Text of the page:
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  1. ITS320 Module 4 Option 2 Repetition Control Structure – Grade Statistics

    ITS320 Module 4 Option 2 Repetition Control Structure – Grade Statistics

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    ITS320 Module 4 Option 2 Repetition Control Structure – Grade Statistics


    Option #2: Repetition Control Structure – Grade Statistics


    Assignment Instructions
    1. Write a program that will provide important statistics for the grades in a class. The program will utilize a loop to read five floating-point grades from user input.
    2. Ask the user to enter the values, then print the following data:
    • Average
    • Maximum
    • Minimum


    Assignment Submission Instructions
    • Submit a text file containing your Python code into the Module 4 drop box. Name your file ITS320_CTA4_Option2.py

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  2. CBY130 5.18.1 LAB Miles to track laps

    CYB/130 Week 4 Python LAB 5.18: Miles to track laps

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    CYB/130 Week 4 Python LAB 5.18: Miles to track laps
    One lap around a standard high-school running track is exactly 0.25 miles. Write the function miles_to_laps() that takes a number of miles as an argument and returns the number of laps. Complete the program to output the number of laps.


    Output each floating-point value with two digits after the decimal point, which can be achieved as follows:
    print('{:.2f}'.format(your_value))


    Ex: If the input is:
    1.5
    the output is:
    6.00


    Ex: If the input is:
    2.2
    the output is:
    8.80


    Your program must define and call the following function:
    def miles_to_laps(user_miles)

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  3. CYB130 5.19.1 LAB Driving costs - functions

    CYB/130 Week 4 Python LAB 5.19: Driving costs - functions

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    CYB/130 Week 4 Python LAB 5.19: Driving costs - functions
    Driving is expensive. Write a program with a car's miles/gallon and gas dollars/gallon (both floats) as input, and output the gas cost for 10 miles, 50 miles, and 400 miles.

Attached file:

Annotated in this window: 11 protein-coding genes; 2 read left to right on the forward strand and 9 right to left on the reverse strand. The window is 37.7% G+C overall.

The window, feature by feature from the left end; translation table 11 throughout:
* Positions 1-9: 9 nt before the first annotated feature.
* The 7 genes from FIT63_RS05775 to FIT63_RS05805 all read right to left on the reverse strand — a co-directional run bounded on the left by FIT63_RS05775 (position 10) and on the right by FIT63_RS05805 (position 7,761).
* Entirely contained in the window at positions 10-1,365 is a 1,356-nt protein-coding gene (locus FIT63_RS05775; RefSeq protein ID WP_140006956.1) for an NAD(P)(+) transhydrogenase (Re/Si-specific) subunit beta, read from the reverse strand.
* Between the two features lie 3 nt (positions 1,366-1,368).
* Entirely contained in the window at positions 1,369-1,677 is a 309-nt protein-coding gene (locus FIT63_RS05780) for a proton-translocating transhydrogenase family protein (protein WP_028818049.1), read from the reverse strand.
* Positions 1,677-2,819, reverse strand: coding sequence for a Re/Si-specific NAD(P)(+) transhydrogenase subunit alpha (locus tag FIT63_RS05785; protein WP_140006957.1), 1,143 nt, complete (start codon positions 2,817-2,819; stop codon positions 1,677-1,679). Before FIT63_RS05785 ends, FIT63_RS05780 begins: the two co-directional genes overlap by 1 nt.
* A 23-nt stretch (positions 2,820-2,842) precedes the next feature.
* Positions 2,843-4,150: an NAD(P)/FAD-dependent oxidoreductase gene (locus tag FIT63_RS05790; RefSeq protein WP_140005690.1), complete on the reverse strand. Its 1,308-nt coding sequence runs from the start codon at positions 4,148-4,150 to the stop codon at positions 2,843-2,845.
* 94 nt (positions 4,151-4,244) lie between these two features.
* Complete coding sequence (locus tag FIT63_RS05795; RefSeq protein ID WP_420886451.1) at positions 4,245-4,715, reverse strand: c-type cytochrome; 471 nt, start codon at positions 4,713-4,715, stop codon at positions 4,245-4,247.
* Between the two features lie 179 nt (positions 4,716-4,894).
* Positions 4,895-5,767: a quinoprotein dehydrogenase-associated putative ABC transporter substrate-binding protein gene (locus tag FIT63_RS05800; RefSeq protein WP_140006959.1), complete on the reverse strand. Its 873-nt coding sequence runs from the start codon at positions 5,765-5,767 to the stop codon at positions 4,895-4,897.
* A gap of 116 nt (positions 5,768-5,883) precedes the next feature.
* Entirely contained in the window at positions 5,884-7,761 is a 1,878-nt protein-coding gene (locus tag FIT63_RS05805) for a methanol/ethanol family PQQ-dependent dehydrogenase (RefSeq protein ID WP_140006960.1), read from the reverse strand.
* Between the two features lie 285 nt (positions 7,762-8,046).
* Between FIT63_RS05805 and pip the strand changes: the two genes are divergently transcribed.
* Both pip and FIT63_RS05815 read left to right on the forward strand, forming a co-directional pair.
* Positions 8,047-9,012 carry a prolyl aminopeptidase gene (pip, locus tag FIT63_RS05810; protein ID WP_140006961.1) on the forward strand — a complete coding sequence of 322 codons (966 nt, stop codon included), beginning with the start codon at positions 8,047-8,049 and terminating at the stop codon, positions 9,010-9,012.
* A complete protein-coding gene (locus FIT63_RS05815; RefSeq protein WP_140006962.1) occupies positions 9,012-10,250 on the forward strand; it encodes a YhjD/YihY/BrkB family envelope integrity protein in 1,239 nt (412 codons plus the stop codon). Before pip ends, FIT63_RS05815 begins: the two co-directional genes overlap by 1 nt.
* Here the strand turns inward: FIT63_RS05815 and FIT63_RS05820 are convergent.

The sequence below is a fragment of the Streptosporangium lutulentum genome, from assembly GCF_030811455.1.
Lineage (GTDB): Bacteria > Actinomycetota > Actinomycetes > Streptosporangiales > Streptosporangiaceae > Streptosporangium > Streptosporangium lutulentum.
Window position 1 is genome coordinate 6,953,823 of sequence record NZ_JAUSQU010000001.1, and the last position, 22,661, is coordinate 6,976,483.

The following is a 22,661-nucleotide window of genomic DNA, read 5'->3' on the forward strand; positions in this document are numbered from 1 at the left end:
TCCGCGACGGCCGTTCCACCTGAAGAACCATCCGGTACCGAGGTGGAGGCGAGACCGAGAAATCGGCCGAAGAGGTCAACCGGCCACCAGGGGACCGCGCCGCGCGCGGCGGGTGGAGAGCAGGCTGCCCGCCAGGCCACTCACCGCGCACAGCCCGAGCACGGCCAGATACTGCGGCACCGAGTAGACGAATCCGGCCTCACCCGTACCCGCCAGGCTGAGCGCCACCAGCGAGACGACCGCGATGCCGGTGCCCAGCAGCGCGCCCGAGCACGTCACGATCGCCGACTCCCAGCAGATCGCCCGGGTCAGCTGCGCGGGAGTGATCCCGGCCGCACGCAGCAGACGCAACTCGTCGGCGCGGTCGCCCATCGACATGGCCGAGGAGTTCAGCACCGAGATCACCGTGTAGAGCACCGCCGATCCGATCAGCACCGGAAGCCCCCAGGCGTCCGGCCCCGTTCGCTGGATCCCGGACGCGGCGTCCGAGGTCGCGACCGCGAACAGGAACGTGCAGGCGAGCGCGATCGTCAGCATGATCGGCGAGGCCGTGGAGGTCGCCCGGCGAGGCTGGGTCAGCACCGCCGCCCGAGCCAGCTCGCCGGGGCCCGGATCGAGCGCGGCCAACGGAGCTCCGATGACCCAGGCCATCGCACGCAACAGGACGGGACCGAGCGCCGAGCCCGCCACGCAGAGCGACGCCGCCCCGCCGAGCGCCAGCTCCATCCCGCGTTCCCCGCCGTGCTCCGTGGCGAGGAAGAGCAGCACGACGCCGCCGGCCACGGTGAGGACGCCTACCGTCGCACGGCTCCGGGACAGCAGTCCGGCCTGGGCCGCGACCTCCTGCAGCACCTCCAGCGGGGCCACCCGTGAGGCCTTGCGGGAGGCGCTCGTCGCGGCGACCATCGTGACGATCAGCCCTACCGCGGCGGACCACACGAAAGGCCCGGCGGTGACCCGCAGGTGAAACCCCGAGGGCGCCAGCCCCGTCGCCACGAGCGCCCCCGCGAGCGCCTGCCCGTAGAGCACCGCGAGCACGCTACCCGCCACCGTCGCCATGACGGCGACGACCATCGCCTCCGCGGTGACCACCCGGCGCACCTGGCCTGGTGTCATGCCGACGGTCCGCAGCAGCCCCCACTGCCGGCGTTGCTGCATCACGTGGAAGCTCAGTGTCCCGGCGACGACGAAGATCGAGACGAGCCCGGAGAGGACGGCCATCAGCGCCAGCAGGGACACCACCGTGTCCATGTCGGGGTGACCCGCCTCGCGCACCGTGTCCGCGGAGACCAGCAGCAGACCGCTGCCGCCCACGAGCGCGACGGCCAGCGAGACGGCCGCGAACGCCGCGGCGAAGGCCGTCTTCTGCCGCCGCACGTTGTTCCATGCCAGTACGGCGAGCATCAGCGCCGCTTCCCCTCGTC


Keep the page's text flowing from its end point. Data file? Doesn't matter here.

Output each floating-point value with two digits after the decimal point, which can be achieved as follows:
    print('{:.2f}'.format(your_value))


    Ex: If the input is:
    20.0
    3.1599
    the output is:
    1.58
    7.90
    63.20


    Your program must define and call the following driving_cost() function. Given input parameters driven_miles, miles_per_gallon, and dollars_per_gallon, the function returns the dollar cost to drive those miles.


    Ex: If the function is called with:
    50  20.0  3.1599
    the function returns:
    7.89975


    def driving_cost(driven_miles, miles_per_gallon, dollars_per_gallon)
    Your program should call the function three times to determine the gas cost for 10 miles, 50 miles, and 400 miles.
    Note: This is a lab from a previous chapter that now requires the use of a function.

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  4. CYB130 5.20.1 LAB Step counter

    CYB/130 Week 4 Python LAB 5.20: Step counter

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    CYB/130 Week 4 Python LAB 5.20: Step counter
    A pedometer treats walking 2,000 steps as walking 1 mile. Write a program whose input is the number of steps, and whose output is the miles walked.


    Output each floating-point value with two digits after the decimal point, which can be achieved as follows:
    print('{:.2f}'.format(your_value))


    Ex: If the input is:
    5345
    the output is:
    2.67


    Your program must define and call the following function. The function should return the amount of miles walked.
    def steps_to_miles(user_steps)

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  5. CYB130 5.21.1 LAB Leap year - functions

    CYB/130 Week 4 Python LAB 5.21: Leap year - functions

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    CYB/130 Week 4 Python LAB 5.21: Leap year - functions
    A year in the modern Gregorian Calendar consists of 365 days. In reality, the earth takes longer to rotate around the sun. To account for the difference in time, every 4 years, a leap year takes place. A leap year is when a year has 366 days: An extra day, February 29th. The requirements for a given year to be a leap year are:
    1) The year must be divisible by 4
    2) If the year is a century year (1700, 1800, etc.), the year must be evenly divisible by 400
    Some example leap years are 1600, 1712, and 2016.